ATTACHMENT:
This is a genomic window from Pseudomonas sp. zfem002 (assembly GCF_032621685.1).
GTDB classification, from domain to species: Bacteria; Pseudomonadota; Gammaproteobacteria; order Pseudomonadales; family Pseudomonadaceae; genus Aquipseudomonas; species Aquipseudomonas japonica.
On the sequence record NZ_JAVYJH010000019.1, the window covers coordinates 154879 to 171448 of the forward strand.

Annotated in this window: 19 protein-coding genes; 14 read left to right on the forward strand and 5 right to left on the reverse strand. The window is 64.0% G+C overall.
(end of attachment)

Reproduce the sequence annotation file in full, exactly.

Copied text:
This is a genomic window from Pseudomonas sp. zfem002 (assembly GCF_032621685.1).
GTDB classification, from domain to species: Bacteria; Pseudomonadota; Gammaproteobacteria; order Pseudomonadales; family Pseudomonadaceae; genus Aquipseudomonas; species Aquipseudomonas japonica.
On the sequence record NZ_JAVYJH010000019.1, the window covers coordinates 154879 to 171448 of the forward strand.

Annotated in this window: 19 protein-coding genes; 14 read left to right on the forward strand and 5 right to left on the reverse strand. The window is 64.0% G+C overall.